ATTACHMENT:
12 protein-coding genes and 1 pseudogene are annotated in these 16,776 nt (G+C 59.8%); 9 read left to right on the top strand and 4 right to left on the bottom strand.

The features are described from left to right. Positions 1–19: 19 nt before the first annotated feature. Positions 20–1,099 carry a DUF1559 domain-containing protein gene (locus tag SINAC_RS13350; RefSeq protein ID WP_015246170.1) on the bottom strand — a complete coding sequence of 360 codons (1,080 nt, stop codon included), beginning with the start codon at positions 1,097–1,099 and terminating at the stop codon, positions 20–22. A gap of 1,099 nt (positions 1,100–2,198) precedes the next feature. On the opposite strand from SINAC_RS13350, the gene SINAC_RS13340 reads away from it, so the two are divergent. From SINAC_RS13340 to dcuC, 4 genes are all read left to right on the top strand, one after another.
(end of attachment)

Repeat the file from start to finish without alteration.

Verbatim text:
12 protein-coding genes and 1 pseudogene are annotated in these 16,776 nt (G+C 59.8%); 9 read left to right on the top strand and 4 right to left on the bottom strand.

The features are described from left to right. Positions 1–19: 19 nt before the first annotated feature. Positions 20–1,099 carry a DUF1559 domain-containing protein gene (locus tag SINAC_RS13350; RefSeq protein ID WP_015246170.1) on the bottom strand — a complete coding sequence of 360 codons (1,080 nt, stop codon included), beginning with the start codon at positions 1,097–1,099 and terminating at the stop codon, positions 20–22. A gap of 1,099 nt (positions 1,100–2,198) precedes the next feature. On the opposite strand from SINAC_RS13350, the gene SINAC_RS13340 reads away from it, so the two are divergent. From SINAC_RS13340 to dcuC, 4 genes are all read left to right on the top strand, one after another.